In a time-of-flight mass spectrometer (TOF-MS), ions originating from a sample component are made to fly a certain distance of space with a certain kinetic energy given at a predetermined cycle, and a mass-to-charge ratio of the ions are obtained from the time of flight of the ions. At this time, if an initial energy is not uniform (or an initial flight velocity is not uniform) among the ions, there occurs a variation in the time of flight among the ions having the same mass-to-charge ratio, thereby decreasing a mass-resolving power. To solve such a problem, an orthogonal acceleration type time-of-flight mass spectrometer is used (for example, Patent Literature 1). In the orthogonal acceleration type time-of-flight mass spectrometer, a group of ions are accelerated in a direction orthogonal to an incident direction of the group of ions so as to eliminate an influence of the variation in the flight velocity in the incident direction, so that the mass-resolving power is improved.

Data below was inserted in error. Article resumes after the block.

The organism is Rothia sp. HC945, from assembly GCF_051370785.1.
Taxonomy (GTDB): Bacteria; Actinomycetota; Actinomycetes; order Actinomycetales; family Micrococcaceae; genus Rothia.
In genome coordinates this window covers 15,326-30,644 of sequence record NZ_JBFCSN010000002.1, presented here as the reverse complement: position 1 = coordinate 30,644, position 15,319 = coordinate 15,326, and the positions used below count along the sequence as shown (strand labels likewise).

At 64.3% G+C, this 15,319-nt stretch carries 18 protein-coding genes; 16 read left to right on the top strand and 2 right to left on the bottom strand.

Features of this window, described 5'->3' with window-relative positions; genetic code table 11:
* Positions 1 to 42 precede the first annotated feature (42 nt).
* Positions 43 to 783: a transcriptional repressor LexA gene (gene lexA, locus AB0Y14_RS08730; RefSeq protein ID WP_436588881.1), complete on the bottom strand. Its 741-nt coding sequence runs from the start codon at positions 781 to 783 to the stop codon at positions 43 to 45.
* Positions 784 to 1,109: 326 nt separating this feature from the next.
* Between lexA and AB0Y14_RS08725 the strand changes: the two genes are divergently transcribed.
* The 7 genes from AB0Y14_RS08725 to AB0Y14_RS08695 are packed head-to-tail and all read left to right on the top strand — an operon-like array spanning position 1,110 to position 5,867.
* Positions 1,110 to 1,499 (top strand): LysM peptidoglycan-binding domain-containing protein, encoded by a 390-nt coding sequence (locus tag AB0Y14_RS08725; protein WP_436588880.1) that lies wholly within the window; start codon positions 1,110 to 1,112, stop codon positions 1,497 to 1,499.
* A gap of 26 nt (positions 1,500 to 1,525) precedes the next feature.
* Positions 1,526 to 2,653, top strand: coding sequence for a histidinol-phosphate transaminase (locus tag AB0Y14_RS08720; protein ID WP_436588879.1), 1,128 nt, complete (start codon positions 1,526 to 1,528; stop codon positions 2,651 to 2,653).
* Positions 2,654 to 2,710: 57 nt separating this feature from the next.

FIG. 1 shows a schematic configuration of an example of an orthogonal acceleration type time-of-flight mass spectrometer.

Such a mass spectrometer 2 has a configuration of a multistage differential exhaust system including, between an ionization chamber 20 at an approximately atmospheric pressure and an analysis chamber 23 which is vacuum-evacuated at high vacuum by a vacuum pump (not shown), a first intermediate vacuum chamber 21 and a second intermediate vacuum chamber 22 whose degrees of vacuum are stepwise higher in this order. In the ionization chamber 20, an electrospray ionization (ESI) probe 201 is installed to ionize a liquid sample by nebulizing the sample.